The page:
Investing in Bhutan

During Question Hour today, I asked the Minister for Economic Affairs:

Newspapers recently reported that 100% foreign ownership of hotels is allowed for foreign direct investments above US$ 200,000. Please explain why the minimum is fixed at US$ 200,000.

I was basically concerned that the minimum investment required to qualify for 100% foreign ownership of hotels was too low. I reported that many Bhutanese have already demonstrated that they can build and operate hotels that cost many times more than US$ 200,000. And that, while foreign investors should be encouraged, policies should ensure that opportunities are not taken away from Bhutanese investors.

Lyonpo Khandu Wangchuk’s reply was long. He talked the House through the history of FDI in Bhutan, economic growth, economic policies, employment, tourism, foreign currency, domestic airports, helicopter services, seasonal tourists, conference centers, infrastructure, credit cards, TAB, tourist visas, and hotels. He even mentioned McKinsey and Brazil!

It turns out that I was wrong. The minimum investment proposed for 100% FDI ownership is Nu 20 million, not US$ 200,000.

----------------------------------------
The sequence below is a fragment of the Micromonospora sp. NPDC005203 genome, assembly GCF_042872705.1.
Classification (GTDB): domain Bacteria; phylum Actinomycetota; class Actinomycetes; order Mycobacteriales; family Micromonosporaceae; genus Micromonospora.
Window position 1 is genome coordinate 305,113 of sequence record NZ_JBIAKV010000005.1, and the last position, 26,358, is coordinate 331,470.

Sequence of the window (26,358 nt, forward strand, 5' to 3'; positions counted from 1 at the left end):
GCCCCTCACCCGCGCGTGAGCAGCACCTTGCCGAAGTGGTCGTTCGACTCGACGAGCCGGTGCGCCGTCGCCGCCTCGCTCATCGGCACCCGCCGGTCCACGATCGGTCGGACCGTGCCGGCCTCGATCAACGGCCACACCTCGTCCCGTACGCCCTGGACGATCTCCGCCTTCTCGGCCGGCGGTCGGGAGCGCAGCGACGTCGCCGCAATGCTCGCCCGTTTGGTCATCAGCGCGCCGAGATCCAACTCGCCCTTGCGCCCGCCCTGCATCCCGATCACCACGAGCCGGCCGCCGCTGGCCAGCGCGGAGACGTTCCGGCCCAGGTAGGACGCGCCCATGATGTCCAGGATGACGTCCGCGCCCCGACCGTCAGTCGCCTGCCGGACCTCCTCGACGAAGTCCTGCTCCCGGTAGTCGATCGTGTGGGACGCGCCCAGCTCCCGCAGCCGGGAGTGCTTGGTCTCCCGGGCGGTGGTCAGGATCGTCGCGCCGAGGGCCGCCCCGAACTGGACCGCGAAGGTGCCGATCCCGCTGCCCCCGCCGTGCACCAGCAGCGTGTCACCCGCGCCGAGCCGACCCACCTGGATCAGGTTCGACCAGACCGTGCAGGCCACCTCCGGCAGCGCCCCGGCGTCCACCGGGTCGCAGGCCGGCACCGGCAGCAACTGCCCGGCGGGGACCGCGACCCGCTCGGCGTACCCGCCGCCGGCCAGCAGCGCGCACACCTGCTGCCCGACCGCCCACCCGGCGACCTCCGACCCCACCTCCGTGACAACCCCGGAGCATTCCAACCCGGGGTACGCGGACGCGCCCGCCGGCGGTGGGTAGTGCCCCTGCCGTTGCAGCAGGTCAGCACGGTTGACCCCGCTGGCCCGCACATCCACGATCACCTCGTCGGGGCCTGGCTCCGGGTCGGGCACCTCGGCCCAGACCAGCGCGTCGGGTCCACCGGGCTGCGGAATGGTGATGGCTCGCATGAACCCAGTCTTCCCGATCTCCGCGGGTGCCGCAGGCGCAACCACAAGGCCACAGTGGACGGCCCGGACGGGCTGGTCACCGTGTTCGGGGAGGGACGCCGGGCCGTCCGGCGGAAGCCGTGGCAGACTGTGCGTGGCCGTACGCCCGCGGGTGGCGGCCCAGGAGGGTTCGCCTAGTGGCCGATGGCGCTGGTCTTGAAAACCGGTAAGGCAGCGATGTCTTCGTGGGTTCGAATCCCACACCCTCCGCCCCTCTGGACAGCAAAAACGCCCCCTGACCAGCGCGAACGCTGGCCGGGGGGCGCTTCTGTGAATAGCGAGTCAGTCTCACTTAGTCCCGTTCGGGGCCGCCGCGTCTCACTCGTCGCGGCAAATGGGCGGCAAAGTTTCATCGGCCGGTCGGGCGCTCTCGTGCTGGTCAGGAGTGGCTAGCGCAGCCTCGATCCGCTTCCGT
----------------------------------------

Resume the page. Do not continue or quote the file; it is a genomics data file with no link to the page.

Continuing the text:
And it turns out that Lyonpo Khandu may not have known that I was wrong either. He didn’t correct me. Nor did he mention the figure Nu 20 million!


Facebook Comments:


  1. And does that allow the foreign investor to operate the hotel for ever? Does the Investor qualify for permanent residency in Bhutan?

    • The draft FDI policy does not mention any time limit for foreign ownership. That permanent residency will not be offer is implied in the policy, as foreigners involved in the FDI business (owners, board directors, professionals) are required to renew their visas and work permits annually.

  2. First, I don’t care how much investment is required for 100% FDI ownership, be it twenty million dollars or just a few hundred thousands ngultrums. The quintessence of such a bill is to ensure that our country is not “ON SALE”. No matter how big or small the enterprise is, the Bhutanese people MUST hold the bigger share.

    Second, giving 100% foreign ownership is putting our country at great risk. There are thousands of billionaires in the world for whom paying the “twenty million dollars” is just nothing. Cambodia allowed just 80% ownerships of such hotel businesses to foreigners and now the country is filled with five star hotels with casinos, black money laundering, and worse, has become a mafia haven. Many other countries in the south and latin America, and Africa are suffering simillar fates. You can see high luxurious buidlings srrounded by slums.

    Conclusion: FDI will be good “if and only if” Bhutanese people are given the MAJORITY shares in any foreign investment ventures. Otherwise, believe me, it is not only conflicting the principles of GNH, it will prove to be catastrophic for our country ultimately.

    NB: It is unfortunate for the people of Bhutan that we are not able to watch the deliberations in our “own” Parliament live on TV.

  3. Aro Khampa says

    LKW wrong and you worng. Two wrongs don’t make a right. Do your homework next time.